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  • Interested in both

    I'm new to kendo/iaido and i had a question. I found a dojo that is relatively close to my house and it teachs both kendo and iaido. The school charges only $40 a month for kendo lessons. However there's a iaido class before the kendo class and if you take both there's no extra charge. I'm more interested in kendo but i've been looking into iaido and it's starting to catch my interest. If i take both classes will it be benificial towards my kendo or will it hold me back. I know that there are a few people on the message board that do both but i'm not sure if they're doing both at the same time or stopped on and started anouther.

  • #2
    This depends on the person I think. Some of the older guys in my iai dojo say that iai complaments their kendo. One fellow who is 6 dan in kendo but has only been doing iai for 3 year says that it brought his trainning full circle.
    I on the other hand, just beginning iai myself, found that my kendo training made some of the basics of iai kind of awkward. Not particularly hard, just akward.
    All I can say for sure is that if I were in your position, I would take advantage of such a great opportunity.

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    • #3
      Take both! You will benefit in both arts by studying both together. Stances, strikes, metsuke, and so on can all be used similarly. Not only that, but it gives you a better cultural picture and history of Japanese swordsmanship, it's tradition and etiquette.
      I only stopped doing kendo because I got a bad hernia in my back. Otherwise I'd still be doing that as well as my iaido.
      Good luck!

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      • #4
        Indeed - it's a great opportunity. Go for it.

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        • #5
          Does one need to master in kendo or iaido first or one can do both together?

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          • #6
            Originally posted by counterattack
            Does one need to master in kendo or iaido first or one can do both together?
            I have heard people say you should have a firm base in one before starting the other. I also know people who started off learning both with no problems. I guess as long as one doesn't adversly effect the other there should be no problem doing both.

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            • #7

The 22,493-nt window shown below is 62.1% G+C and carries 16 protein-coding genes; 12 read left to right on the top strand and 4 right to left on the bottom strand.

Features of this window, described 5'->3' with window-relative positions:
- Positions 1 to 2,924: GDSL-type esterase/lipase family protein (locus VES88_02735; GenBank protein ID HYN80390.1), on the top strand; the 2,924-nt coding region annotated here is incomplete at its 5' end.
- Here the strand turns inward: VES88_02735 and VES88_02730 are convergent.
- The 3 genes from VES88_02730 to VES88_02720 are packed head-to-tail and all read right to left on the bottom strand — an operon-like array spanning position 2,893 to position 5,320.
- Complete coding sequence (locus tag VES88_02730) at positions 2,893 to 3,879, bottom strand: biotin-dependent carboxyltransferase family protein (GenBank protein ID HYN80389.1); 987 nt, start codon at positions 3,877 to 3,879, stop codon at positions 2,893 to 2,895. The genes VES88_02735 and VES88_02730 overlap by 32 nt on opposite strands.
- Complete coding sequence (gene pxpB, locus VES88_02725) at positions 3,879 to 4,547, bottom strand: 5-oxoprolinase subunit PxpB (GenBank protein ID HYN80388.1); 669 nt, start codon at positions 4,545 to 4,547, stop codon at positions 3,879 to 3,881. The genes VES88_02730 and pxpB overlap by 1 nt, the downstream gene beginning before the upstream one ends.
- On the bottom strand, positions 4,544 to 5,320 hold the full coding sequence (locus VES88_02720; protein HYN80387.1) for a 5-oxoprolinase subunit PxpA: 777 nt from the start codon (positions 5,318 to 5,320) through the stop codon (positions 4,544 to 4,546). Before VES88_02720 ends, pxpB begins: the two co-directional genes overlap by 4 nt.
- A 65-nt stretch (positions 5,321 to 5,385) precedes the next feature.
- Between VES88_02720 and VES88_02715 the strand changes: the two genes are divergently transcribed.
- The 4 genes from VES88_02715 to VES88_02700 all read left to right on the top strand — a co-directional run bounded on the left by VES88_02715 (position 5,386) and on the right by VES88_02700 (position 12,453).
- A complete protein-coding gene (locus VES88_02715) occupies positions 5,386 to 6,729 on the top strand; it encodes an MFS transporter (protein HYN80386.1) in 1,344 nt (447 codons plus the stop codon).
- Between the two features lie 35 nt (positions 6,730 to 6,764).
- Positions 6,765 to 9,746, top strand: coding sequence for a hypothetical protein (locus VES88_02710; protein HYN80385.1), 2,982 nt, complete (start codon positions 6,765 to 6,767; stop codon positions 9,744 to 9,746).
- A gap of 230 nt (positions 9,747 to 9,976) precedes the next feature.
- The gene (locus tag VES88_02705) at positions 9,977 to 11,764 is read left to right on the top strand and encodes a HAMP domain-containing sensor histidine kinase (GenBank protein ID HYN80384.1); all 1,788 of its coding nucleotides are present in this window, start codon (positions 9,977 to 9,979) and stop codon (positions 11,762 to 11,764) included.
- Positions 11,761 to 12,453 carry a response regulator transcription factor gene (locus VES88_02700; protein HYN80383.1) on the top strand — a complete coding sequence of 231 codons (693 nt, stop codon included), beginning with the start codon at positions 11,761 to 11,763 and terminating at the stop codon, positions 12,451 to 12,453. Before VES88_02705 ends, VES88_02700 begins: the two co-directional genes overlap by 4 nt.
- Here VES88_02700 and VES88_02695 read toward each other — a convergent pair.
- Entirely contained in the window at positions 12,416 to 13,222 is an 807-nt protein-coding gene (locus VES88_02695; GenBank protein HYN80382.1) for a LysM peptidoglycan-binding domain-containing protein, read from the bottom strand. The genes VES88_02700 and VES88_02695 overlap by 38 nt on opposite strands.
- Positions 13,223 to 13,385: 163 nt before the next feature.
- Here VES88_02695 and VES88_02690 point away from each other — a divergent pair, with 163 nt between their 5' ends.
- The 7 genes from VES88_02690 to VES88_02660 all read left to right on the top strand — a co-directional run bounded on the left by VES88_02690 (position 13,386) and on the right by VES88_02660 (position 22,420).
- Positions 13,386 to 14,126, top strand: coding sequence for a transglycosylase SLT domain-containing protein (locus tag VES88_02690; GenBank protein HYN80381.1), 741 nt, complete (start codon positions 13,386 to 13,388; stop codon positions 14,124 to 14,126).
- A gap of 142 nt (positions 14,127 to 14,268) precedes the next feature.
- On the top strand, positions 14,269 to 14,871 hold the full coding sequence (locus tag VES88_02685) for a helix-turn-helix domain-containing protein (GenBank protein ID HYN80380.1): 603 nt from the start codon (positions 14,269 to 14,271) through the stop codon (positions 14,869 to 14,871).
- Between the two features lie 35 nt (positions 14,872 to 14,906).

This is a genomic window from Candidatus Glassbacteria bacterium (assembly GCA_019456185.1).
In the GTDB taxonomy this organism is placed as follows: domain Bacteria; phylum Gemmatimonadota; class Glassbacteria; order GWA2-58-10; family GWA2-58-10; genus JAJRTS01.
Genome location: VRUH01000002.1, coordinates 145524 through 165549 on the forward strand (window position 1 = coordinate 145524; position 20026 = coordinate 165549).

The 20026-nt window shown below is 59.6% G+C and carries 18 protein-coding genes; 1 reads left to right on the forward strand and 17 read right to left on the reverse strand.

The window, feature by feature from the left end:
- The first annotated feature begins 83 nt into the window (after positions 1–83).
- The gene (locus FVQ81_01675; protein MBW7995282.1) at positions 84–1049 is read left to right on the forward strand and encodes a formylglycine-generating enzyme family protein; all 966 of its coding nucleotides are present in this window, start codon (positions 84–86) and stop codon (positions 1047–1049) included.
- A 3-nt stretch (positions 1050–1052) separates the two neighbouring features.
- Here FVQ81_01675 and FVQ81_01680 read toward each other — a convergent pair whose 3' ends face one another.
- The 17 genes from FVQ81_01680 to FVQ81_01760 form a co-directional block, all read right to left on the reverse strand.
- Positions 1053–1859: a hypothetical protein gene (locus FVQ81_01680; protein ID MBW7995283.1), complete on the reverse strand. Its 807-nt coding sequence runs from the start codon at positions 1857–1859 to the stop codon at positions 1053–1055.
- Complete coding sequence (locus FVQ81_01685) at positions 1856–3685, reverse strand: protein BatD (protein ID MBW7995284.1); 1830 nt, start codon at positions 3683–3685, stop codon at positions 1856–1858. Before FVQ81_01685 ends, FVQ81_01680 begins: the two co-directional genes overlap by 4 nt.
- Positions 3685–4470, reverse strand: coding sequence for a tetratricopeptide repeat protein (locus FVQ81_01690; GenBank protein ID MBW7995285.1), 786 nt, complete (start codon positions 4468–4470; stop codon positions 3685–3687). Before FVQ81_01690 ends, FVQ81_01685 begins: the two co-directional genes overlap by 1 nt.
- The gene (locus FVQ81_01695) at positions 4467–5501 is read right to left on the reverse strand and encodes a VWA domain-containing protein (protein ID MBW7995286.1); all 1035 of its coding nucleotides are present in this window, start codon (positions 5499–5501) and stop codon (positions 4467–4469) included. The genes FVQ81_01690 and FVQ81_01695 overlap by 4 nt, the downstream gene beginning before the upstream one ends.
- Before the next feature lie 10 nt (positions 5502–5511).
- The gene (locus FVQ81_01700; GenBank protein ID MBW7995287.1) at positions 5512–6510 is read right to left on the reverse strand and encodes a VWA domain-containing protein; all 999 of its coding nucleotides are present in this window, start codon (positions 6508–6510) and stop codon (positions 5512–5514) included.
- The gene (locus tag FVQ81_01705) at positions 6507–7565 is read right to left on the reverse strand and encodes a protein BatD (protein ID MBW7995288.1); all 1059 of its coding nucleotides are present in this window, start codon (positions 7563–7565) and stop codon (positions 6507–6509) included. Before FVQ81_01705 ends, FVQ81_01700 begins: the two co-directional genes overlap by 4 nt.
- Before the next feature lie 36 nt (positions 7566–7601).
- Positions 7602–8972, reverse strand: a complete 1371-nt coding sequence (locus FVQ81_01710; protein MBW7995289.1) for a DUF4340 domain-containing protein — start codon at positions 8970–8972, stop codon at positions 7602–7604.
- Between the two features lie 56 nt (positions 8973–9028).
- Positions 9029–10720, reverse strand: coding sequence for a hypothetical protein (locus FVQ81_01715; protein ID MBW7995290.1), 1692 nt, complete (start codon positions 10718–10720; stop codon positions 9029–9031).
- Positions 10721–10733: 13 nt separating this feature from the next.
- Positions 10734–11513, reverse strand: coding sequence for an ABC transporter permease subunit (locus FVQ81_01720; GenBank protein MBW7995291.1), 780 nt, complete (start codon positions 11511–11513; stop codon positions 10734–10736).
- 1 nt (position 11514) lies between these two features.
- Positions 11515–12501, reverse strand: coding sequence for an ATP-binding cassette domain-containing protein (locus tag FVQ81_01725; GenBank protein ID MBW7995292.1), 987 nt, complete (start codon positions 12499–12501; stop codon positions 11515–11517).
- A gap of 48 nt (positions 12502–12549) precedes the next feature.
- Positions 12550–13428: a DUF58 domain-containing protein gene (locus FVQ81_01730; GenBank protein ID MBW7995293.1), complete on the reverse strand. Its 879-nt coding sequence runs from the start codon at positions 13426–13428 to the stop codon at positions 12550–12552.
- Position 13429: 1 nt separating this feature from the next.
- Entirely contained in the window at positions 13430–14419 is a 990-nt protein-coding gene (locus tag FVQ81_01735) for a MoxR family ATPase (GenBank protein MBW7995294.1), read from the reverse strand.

I mastered both of these arts before finishing this sentence!
              That's how good I am.



              Heck, I fully expect to die a crusty old man without mastering anything except maybe one basic waza......even then.......
              LOL

              Seriously, I admire greatly those who can do both arts at once.
              However, I think I'm in the vast majority of those that would benefit from a more focused approach.

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              • #8
                id take the oppertunity to do both
                especially since theres no extra cost
                you can always drop one if you find its not for you, or too confuzzling for now
                good luck

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                • #9
                  Originally posted by xvikingx
                  I have heard people say you should have a firm base in one before starting the other. I also know people who started off learning both with no problems. I guess as long as one doesn't adversly effect the other there should be no problem doing both.
                  I heard that one should take kendo first and become quite fluent at it before taking iai (e.g. sandan). Reason was (disclaimer: only my interpretation...): you need to learn iai / koryu in order to get deeper understanding of kendo as a sword art, but that it might be very easy to start on a wrong path when studying only iai (no way to estimate how efficient a technique is since you can't confront an opponent).
                  I also heard that a lot of iai sensei started with kendo, until say sandan, before starting studying iai.

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                  • #10
                    Sounds logical.

                    Originally posted by Spendius
                    I also heard that a lot of iai sensei started with kendo, until say sandan, before starting studying iai.
                    Yes, all the sensei in my dojo (I don't know about the dojo-cho though) started with kendo and then moved on to or included iai later in their life. One of the head sensei (7-dan) didn't start untill he was 40.

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                    • #11
                      Thanks for all responses, i'm going to try both though. I'm new to both and i'd like to get a feel for both arts before i decide on which i'm going to persue fully. Iaido appeals to me because i love swords and i like the fact that it's something i can practice alone and enjoy either in the privacy of my own house or outdoors. Kendo however appeals to my competitive nature and would be a great outlet for my aggression(which has been taking over my life lately). Who knows what i'll chose, but i'll let you guys know when i do make a choice. This forums really great when it comes giving advice and i haven't found many trolls here either.

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                      • #12
                        you apparently haven't looked very hard.

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